- I’m going to play once a week with friends and enter a different competition each month.
Example #2: help a client to transform a business from one focus to another.
Objective: to be the foremost provider of on-line PR coaching in the UK. Annual revenue figures of £1m.
- keep a steady stream of PR consultancy revenue coming in
- work with the consultancy clients to create outstanding training material
- build a platform to deliver their material on-line
- build an automated new-client-acquisition model based upon on-line advertising.
- Aim for longer-term PR consultancy assignments of 6 months or more
- Always keep an active Relationship Pipeline to win new consultancy clients
- Limit themselves to no more than 6 consultancy clients
- Monthly client feedback on what works and what doesn’t
- Use one-off seminars to test out new or updated material
- Pricing options to include subscription, delayed payment and one-offs
- Access to the material needs to be restricted to active clients only
- Use an auto-responder such as Infusionsoft to manage the sales process
- Refine usage of Twitter, Facebook and LinkedIn advertising
As John F. Kennedy once said “Effort and courage are not enough without purpose and direction”.
My advice is whatever you do you should apply OST every time. Write them down and make sure your team knows what they are.
Measure, live, obsess, analyse and change as required in order to hit those objectives.
I’d also buy the book if I were you; here’s a link to it in Amazon. It draws upon his time working for Blair, his experience in business and sport, which is obviously a passion. It’s a good read all round but especially the part on OST.
I tweaked how I did OST by about 10% but saw an increase in results of closer to 70% in return. I can’t guarantee the same will happen for you but all I can say is I wish is I’d implemented OST a lot sooner!
I read something similar in good strategy, bad strategy. You create your goal, strategies, actions and schedule.
You need to make sure your multiple strategies and action don’t conflict with each other, a holistic approach to strategy is needed.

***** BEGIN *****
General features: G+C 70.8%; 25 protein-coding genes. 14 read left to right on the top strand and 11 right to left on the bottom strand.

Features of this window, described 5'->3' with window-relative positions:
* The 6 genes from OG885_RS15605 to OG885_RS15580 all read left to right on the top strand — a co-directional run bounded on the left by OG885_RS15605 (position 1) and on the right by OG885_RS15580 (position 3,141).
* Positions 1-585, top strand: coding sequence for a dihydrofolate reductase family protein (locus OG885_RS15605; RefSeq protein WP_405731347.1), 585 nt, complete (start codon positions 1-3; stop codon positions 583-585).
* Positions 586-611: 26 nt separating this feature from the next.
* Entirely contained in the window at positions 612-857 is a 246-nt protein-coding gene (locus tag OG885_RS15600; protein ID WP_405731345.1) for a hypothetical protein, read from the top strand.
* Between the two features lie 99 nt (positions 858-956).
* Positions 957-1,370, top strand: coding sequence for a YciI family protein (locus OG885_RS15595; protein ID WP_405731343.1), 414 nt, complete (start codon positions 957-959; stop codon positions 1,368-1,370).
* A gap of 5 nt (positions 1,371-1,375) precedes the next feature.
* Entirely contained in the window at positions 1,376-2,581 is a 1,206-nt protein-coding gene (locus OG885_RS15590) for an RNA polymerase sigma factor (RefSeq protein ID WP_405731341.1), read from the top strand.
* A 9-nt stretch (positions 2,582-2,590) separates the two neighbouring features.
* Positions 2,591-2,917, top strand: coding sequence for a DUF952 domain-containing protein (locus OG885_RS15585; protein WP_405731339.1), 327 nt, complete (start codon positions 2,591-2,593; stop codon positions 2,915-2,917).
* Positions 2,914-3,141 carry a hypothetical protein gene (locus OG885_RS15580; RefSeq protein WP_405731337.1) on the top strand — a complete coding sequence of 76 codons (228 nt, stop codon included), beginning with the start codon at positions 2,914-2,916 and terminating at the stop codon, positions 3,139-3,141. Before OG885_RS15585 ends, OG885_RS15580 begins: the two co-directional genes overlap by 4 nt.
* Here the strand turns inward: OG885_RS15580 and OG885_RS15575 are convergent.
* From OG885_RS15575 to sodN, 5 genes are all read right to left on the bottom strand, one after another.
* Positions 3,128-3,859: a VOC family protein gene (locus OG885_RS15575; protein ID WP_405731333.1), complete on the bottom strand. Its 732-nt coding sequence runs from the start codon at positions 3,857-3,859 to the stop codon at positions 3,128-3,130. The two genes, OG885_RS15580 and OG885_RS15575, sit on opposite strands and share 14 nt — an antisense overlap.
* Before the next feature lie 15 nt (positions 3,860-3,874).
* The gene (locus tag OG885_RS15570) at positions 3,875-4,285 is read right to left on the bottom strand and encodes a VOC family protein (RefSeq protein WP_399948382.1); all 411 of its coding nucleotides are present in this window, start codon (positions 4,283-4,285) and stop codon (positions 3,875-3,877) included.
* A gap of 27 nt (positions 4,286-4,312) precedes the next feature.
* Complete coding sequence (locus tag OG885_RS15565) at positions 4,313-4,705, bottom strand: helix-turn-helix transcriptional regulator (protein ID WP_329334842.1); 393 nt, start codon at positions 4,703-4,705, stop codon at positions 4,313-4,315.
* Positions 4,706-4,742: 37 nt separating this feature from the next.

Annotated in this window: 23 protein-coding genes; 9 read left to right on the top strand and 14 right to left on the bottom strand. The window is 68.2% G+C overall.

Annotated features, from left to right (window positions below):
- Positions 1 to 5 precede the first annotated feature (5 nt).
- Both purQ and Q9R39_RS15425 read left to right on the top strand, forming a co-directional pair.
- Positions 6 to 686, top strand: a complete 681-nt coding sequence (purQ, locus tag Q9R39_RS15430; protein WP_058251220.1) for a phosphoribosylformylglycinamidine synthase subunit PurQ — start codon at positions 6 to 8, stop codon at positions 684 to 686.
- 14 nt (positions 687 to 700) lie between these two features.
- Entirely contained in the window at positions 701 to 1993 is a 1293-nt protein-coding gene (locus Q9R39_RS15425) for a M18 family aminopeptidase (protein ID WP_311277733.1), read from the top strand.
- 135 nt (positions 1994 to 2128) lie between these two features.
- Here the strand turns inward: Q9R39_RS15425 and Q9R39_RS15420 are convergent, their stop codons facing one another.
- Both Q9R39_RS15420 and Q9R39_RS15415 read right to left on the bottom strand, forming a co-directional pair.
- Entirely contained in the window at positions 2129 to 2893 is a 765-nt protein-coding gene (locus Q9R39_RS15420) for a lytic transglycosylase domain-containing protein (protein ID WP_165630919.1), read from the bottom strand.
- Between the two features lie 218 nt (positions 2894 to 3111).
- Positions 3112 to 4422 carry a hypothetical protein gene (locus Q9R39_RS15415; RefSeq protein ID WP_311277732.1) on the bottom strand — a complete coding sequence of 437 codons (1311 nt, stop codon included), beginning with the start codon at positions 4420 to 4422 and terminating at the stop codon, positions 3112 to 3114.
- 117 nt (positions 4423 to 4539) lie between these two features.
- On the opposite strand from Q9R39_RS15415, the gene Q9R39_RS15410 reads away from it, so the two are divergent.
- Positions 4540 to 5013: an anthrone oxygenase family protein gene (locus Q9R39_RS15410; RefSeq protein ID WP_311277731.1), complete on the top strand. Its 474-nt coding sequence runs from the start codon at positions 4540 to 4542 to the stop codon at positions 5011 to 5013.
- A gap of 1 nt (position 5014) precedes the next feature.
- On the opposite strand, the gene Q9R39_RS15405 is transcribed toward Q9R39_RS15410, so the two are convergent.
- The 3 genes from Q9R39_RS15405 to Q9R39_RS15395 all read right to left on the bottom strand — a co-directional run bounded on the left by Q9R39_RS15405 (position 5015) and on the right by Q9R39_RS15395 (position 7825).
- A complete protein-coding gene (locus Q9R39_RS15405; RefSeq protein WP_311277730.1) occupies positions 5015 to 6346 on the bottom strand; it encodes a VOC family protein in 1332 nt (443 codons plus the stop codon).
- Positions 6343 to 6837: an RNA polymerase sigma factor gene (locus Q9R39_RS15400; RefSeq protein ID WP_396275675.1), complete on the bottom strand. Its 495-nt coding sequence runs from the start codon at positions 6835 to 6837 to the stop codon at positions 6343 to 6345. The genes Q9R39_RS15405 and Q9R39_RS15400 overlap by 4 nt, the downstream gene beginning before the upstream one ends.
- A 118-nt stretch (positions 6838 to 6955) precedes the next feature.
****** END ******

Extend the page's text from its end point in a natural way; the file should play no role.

When I read advice like this it makes me think about all the company meetings I have attended where the someone mentions the goals\wishes but rarely articulates how the actions which will help achieve those goals.
I think you’re right Ben. Strategy is easy but implementation is a whole lot harder.
Thanks for the comment chap.
Mike, a good piece and one that resonates quiet well at present in something I am attempting to achieve.
Sometimes that focus and conviction requires reassurance and guidance. Your words are timely and your article provides that focus.
I shall adopt OST in my current venture and let you know the outcome.
I do read a few of your pieces 🙂
Glad you liked it Michael and pleased you read my stuff. Keep the comments coming and thanks for this one.
Mike, really enjoyed this article and am in the process of following up on reading the book. OST is something I have used in both my working and social life but it is easy to get distracted and not review your OST’s regularly when you start to achieve success instead of building on the core principals.
Very best wishes – Richard
Thank you Richard. I think that challenge applies to all of us and you know what I find works best? Including somebody inside your OST circle, preferably somebody who also has a stake in your success. I do this and it makes an enormous difference.